As well as St Alban’s students’ we had other special guests too. To help us celebrate National Tree Week the Lord Lieutenant, Mr John Crabtree, OBE, the Queen’s representative in the West Midlands came to help at the planting.

It was wonderful to welcome such a special guest. Mr Crabtree was accompanied by his wife, Diana and with spades in hand both worked with the children planting the trees.  There was lots of chatter and laughter and talk of the wonder of trees and the beautiful Brandwood Cemetery.

We also welcomed, Mike Leddy, Labour Councillor for the Ward of Brandwood and Kings Heath, it was lovely to be in such great company.  Not to mention the wonderful, Friends of Brandwood Cemetery.

Brandwood Cemetery Tree Planting with St. Alban’s Catholic School

Then the children and our guests worked so hard we stopped for some well-earned, tea and biscuits. Pulling off muddy boots in the boot room of the Brandwood End Cemetery Lodge was a skill-in-itself. There was giggles and laughter as 30-children tried so hard to pull off those slippery boots.  And there was a moment we thought we had brought more mud in with us than what was left outside! But nothing gets those energy levels zipping back up than a tea-break. While the whole crowd drank tea and ate biscuits there was lots of talk about trees, important conversations under the banner of Communitea! A wonderful way for communities to engage with each other about the matters that we all care about.

After a well-earned rest the children were eager to learn a little bit of history about Brandwood End Cemetery and enjoyed a nature walk with Birmingham City Council Ranger, Dean Paul and Birmingham Trees for Life.

Dean pointed out beautiful oak trees over 500-yers-old. ‘Wow! The children gasped in unison. But as wondrous and beautiful as every tree is in Brandwood Cemetery – it was the Giant Redwoods that dominated the day. With necks craned upwards staring at the 110-ft tall majestic line of Giant Redwood trees the children were eager to find out as much as they could about their history. Hands stretched up into to the air, Dean answered all their quick-fire questions.

‘Yes, these trees were around before the dinosaurs…., they are the tallest trees on the planet…., they are the second biggest organism in the world…., they absorb more carbon dioxide than any other tree…., their root system is 50-ft deep…, they are resistant to insects, fire and rot…., they will be 50-ft taller in 50-years!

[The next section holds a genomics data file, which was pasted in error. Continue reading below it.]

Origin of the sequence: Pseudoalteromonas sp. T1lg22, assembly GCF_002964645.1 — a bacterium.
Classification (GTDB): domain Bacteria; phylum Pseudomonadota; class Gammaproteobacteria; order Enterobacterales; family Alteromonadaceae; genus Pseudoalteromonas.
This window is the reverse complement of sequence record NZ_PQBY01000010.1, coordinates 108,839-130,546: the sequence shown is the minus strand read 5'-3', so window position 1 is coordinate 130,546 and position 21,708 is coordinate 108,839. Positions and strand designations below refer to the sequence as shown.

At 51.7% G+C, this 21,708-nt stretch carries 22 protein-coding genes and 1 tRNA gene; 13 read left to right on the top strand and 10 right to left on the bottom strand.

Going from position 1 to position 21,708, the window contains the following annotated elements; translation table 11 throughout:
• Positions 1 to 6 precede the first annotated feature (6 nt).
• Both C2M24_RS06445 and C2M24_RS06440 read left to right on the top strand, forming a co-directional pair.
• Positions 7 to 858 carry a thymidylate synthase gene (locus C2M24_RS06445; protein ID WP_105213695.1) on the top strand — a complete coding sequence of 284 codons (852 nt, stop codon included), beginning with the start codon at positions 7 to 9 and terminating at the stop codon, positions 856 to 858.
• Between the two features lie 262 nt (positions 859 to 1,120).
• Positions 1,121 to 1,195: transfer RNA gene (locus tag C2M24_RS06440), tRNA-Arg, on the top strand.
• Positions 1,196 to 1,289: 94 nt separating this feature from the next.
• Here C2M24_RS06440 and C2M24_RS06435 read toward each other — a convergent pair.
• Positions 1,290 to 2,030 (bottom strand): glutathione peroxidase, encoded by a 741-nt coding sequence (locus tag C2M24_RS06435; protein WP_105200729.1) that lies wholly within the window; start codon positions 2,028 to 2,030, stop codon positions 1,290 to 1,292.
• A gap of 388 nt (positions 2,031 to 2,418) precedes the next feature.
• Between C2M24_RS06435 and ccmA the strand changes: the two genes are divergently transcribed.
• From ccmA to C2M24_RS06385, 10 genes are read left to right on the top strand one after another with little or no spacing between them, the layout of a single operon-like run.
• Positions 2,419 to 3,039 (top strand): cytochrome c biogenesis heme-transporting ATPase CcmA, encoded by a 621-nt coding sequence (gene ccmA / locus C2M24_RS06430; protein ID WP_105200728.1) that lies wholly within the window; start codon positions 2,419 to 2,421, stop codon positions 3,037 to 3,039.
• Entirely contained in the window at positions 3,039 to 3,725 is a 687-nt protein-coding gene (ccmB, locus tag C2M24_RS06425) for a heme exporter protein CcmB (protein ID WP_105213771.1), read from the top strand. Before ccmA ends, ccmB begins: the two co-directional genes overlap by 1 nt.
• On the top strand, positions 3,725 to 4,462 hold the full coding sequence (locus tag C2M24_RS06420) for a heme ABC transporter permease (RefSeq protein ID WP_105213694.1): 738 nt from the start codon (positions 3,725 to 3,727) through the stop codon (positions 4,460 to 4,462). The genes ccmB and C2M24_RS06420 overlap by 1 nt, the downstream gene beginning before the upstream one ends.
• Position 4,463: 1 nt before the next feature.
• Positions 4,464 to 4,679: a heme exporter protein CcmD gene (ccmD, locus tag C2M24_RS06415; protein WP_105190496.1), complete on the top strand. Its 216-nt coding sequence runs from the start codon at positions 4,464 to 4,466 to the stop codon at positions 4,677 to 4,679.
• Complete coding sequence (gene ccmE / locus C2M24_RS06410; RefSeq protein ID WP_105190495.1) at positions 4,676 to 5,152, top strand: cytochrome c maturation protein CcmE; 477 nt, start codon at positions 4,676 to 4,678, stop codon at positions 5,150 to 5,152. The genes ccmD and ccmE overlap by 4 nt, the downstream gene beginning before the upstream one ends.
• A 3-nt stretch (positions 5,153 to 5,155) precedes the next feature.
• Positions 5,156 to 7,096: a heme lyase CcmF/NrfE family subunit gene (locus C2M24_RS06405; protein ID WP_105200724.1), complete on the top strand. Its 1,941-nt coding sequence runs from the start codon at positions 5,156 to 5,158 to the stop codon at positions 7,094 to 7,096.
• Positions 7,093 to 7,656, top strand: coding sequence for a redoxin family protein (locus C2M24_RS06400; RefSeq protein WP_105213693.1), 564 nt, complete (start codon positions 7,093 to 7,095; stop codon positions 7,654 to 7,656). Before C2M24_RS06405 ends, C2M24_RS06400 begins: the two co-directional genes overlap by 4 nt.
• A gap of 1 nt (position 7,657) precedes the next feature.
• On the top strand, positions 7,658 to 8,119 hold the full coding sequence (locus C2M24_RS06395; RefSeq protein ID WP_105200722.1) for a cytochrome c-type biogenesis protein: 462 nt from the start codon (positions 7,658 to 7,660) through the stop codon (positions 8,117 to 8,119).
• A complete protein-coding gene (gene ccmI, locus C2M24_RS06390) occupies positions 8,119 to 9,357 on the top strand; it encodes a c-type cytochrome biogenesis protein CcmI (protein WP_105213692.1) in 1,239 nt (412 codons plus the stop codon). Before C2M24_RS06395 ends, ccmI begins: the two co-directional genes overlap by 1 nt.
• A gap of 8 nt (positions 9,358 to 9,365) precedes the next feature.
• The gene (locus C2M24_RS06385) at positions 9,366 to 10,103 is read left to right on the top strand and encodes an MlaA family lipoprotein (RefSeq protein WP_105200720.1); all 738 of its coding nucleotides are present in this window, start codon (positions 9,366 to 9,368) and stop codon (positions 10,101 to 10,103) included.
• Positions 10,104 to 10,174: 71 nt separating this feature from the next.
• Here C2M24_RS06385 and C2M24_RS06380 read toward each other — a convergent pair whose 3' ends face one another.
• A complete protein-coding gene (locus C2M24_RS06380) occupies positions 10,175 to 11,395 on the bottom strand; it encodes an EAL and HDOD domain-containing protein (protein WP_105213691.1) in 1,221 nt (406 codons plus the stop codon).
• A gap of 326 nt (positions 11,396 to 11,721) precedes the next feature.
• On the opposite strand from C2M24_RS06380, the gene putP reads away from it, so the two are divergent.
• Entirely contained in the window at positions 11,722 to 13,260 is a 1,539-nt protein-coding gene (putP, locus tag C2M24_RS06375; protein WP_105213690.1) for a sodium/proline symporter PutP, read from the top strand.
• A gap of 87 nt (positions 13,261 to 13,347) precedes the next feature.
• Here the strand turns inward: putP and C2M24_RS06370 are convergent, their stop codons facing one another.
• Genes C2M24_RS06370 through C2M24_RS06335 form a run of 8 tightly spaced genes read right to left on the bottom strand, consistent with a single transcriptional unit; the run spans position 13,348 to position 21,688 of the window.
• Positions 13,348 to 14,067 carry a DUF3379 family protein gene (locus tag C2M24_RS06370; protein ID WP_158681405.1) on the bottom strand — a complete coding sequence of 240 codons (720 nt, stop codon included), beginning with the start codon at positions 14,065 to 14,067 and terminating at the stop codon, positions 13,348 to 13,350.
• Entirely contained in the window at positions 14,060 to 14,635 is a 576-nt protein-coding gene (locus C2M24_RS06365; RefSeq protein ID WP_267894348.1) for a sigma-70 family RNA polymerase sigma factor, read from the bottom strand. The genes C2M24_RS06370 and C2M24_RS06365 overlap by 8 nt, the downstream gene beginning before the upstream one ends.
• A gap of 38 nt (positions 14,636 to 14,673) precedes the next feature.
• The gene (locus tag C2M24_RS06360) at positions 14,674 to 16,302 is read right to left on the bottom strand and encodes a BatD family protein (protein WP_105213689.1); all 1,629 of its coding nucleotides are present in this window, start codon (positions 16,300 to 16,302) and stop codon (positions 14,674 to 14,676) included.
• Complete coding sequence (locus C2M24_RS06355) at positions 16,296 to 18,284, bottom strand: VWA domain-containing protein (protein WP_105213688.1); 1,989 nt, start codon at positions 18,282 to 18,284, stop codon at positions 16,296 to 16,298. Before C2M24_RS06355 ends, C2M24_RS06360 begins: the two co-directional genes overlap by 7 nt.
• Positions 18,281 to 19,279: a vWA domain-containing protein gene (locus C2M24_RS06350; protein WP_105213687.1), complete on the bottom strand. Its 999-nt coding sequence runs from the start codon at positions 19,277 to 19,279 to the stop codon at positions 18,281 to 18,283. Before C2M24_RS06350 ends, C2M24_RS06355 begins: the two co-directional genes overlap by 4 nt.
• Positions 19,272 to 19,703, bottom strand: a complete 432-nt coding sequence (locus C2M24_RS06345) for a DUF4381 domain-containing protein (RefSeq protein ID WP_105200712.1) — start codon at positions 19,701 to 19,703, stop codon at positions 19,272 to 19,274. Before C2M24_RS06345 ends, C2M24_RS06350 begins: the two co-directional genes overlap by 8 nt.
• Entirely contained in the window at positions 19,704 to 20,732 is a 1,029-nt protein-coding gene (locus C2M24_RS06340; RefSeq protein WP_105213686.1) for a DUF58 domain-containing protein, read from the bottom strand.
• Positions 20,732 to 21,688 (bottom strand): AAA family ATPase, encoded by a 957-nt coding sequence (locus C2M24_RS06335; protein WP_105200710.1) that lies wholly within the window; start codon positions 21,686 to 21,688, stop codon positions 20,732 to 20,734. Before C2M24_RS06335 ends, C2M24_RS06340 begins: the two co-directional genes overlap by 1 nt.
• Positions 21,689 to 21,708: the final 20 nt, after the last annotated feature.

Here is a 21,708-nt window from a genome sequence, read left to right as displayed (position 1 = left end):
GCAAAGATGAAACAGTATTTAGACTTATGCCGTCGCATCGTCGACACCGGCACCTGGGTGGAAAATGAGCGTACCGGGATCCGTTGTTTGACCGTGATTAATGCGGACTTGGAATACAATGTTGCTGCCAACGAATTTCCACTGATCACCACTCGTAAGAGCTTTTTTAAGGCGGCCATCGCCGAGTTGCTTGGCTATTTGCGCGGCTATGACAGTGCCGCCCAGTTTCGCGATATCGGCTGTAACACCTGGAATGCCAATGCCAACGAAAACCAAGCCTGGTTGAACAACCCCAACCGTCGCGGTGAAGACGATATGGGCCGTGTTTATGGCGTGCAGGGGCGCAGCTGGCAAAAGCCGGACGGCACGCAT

Their teacher Catherine Ingram said, ‘our children have had a wonderfully new experience today with Birmingham Trees for Life and they have learnt a lot of really interesting stuff about trees!’

Brandwood Cemetery Tree Planting with St. Alban’s Catholic School

When we arrived at the cemetery there were 1800 trees standing proudly. At the end of the planting we celebrated planting ten more. Ten more trees every student that planted can visit again and again – a legacy they can all enjoy.

Seeing the children’s enthusiasm, somehow we don’t think this will be their last visit to the cemetery to enjoy the wide and varied collection of trees, the trees they planted today and of course the, Giant Redwoods. To see more photos from Brandwood Cemetery planting please click here.

our wonderful group of volunteers

‘We’re Going to Save The World – One Tree at A Time!’

On the first day of National Tree week BTfL got off to a wonderful start with the help of some amazing volunteers! Handsworth Park was the place, planting trees to mark the, James Watt Bicentennial Celebrations and National Tree Week were the occasions.

What started out as a dank and dreary morning soon turned into a wonderful community celebration of trees and togetherness, a common cause, a progressive dynamic when 42 volunteers arrived, including nine children to support this very special planting.